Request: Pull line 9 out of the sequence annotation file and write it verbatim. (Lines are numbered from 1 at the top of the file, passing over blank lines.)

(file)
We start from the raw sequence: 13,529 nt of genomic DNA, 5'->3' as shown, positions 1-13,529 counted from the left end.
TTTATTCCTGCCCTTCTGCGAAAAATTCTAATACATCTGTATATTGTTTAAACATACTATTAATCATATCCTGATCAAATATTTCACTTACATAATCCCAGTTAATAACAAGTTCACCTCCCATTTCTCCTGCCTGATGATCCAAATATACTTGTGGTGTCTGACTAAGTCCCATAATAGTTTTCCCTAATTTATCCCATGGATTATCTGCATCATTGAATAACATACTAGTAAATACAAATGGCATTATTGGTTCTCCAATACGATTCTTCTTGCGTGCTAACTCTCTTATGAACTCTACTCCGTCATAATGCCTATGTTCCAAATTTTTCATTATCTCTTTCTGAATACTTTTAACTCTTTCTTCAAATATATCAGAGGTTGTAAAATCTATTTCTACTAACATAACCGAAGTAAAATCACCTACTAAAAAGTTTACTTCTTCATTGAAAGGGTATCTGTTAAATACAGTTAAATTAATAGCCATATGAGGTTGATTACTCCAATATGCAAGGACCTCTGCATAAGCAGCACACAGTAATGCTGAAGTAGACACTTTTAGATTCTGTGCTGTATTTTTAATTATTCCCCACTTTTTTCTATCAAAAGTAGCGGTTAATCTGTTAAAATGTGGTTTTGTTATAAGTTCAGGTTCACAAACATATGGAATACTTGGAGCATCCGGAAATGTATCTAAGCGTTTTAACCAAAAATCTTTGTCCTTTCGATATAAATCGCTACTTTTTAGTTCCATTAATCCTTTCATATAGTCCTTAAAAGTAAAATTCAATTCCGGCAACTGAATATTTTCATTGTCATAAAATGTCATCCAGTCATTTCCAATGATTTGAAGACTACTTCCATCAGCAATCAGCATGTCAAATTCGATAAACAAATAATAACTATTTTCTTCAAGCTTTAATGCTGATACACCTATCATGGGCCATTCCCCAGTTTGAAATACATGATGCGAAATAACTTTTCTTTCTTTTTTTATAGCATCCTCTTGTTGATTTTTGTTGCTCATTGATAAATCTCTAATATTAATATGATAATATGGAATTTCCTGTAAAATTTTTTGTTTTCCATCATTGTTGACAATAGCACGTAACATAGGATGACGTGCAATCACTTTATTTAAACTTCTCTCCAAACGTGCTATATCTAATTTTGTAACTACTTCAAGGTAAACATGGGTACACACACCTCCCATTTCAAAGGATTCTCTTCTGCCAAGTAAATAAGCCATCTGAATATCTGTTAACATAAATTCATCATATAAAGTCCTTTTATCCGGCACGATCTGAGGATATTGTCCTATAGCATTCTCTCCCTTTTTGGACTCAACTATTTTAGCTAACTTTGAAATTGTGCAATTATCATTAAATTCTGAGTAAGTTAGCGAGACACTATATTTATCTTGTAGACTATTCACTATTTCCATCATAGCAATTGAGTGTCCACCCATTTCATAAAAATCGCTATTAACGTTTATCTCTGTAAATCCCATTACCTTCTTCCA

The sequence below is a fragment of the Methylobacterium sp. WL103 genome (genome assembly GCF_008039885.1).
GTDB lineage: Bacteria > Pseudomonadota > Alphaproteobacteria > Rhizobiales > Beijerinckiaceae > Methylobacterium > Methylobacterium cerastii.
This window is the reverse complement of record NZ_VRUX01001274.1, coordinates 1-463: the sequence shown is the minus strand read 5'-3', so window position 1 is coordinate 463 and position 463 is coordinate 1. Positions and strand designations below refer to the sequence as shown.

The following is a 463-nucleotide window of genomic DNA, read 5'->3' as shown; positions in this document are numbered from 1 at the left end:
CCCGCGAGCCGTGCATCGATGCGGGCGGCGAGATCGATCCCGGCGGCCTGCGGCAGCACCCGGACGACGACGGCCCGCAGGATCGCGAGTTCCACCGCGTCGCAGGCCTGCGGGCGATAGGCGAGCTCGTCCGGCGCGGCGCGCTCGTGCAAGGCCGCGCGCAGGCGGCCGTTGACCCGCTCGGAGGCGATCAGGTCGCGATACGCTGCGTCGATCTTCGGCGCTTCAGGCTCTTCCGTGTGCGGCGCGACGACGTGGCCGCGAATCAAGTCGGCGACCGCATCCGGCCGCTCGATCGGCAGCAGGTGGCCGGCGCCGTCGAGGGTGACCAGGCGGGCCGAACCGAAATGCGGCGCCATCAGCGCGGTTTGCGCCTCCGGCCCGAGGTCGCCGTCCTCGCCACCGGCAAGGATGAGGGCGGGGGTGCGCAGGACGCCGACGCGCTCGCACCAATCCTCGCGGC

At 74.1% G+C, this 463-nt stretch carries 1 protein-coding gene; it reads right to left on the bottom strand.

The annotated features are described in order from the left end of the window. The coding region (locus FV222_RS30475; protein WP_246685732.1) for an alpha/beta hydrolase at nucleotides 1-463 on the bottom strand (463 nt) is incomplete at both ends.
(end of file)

The annotated features are described in order from the left end of the window. The coding region (locus FV222_RS30475; protein WP_246685732.1) for an alpha/beta hydrolase at nucleotides 1-463 on the bottom strand (463 nt) is incomplete at both ends.